The nursing home injury lawsuit filed on his behalf, according to The San Luis Obispo Tribune, alleges abuse, neglect, negligence and violations of the patient’s rights resulting in injury. His father asserts he should have never been given his own lighter nor left alone unsupervised in a designated smoking area. The nursing home has yet to file its response in court, though a statement released to media shortly after the incident indicated the facility worked hard to balance the safety of residents with their desire to be independent and continue lifelong habits.

But the issue, plaintiff says, is not that the facility allowed his son to smoke. The issue was that the staff had a duty of care to provide plaintiff with appropriate supervision and protection. Specifically in this instance, plaintiff says, his son should have been provided with a fire-retardant gown. He should not have been left with a lighter in his possession. There should have been staffers there to supervise him. Plaintiff’s injury lawyer says that while a fair amount of nursing home negligence cases involve some allegation of medical malpractice, this issue was one of “basic common sense” and ordinary negligence. (It’s an important distinction in terms of notice and expert witness requirements).  Continue reading →

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A new analysis of data culled from the U.S. Bureau of Labor Statistics paints a bleak picture for the workers we entrust with the care of some of our most vulnerable citizens, and in turn raises questions about how their care might be impacted. nursing home injury

The federal agency’s newest release of non-fatal workplace injuries and illnesses reported by private employers indicated approximately 2.9 million workers were injured annually in 2016, which represents a rate of 2.9 cases for every 100 full-time employers. State-operated nursing and residential care facilities had a rate of workplace injuries and illnesses that, on average, was about 13.7 cases per 100 full-time workers. That’s an increase from 12 per 100 just a year earlier. Privately-owned skilled nursing facilities, meanwhile, as well as those operated by local governments reported injury rates that were 6.5 and 6.1, respectively. In total, skilled nursing facilities in all three categories reported nearly 260,000 work-related injuries and illnesses that year, with nearly 112,000 of those workers requiring days away from work, job transfers or job restrictions on the kind of work they could do. This reflects research released in 2012 by RTI International that 60 percent of nursing assistants in nursing homes incur some type of occupational injuries, ranging from back injuries to black eyes to bites and physical violence.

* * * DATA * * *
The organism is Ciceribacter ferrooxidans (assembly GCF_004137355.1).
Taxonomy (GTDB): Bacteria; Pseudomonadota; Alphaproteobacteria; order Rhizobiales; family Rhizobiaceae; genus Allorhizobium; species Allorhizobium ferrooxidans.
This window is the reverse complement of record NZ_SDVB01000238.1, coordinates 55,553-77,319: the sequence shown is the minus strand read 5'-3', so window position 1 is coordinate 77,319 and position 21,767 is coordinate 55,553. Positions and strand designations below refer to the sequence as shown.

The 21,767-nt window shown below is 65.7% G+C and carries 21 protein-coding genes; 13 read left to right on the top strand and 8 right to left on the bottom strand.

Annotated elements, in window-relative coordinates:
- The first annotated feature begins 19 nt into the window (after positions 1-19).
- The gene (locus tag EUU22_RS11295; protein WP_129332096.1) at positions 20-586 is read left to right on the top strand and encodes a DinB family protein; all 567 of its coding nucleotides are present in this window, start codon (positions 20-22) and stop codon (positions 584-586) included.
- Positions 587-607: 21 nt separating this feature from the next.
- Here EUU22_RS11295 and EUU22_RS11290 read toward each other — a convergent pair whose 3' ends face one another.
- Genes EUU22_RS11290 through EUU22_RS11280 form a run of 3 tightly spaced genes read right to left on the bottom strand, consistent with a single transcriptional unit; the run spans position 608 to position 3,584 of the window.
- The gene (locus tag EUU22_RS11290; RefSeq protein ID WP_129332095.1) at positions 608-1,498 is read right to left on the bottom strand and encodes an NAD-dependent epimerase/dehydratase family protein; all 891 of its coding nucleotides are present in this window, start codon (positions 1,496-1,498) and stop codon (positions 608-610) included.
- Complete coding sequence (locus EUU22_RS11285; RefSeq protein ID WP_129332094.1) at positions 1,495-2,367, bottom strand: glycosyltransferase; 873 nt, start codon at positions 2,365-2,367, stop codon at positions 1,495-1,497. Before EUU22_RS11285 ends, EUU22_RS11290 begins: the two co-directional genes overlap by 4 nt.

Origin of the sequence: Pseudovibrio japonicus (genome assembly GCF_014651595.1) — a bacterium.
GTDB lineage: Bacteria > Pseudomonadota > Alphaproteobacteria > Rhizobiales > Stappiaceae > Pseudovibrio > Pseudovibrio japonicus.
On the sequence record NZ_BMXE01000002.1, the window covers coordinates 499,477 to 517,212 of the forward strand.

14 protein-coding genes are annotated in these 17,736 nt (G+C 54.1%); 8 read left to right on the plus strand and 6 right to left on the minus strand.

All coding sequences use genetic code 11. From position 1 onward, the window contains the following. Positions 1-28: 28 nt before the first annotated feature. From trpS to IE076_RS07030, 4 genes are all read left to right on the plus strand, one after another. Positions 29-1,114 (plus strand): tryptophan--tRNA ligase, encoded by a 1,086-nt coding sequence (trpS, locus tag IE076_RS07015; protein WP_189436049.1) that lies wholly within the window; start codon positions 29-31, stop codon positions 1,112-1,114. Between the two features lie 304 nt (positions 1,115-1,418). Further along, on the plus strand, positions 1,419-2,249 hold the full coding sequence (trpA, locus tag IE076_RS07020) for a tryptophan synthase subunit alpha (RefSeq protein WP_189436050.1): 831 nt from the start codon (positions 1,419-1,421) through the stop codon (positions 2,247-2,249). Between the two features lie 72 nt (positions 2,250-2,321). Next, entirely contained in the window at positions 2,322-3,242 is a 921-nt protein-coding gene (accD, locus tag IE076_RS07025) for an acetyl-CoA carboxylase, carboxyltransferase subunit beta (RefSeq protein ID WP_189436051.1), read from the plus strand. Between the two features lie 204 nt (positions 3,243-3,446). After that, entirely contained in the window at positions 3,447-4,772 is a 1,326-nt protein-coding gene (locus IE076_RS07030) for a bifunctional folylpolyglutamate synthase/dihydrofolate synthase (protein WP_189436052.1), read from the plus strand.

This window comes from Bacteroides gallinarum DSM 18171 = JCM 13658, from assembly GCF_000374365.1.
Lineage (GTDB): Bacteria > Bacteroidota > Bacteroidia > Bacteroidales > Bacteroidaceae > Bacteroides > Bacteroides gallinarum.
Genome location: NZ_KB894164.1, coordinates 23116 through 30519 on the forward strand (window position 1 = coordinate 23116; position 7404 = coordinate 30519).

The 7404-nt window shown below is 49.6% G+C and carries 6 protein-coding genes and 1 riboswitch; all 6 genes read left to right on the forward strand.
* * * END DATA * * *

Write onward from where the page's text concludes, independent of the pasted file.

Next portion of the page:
That raises substantial questions about not only what needs to be done to ensure these workers are healthy, but about the quality of care patients are receiving. For instance, many nursing homes are already understaffed as it is, and the problem is worsening as the population ages. When a worker is forced to take leave or work on restricted duty because of an injury, it means there is even less staff to care for patients’ day-to-day needs.  Continue reading →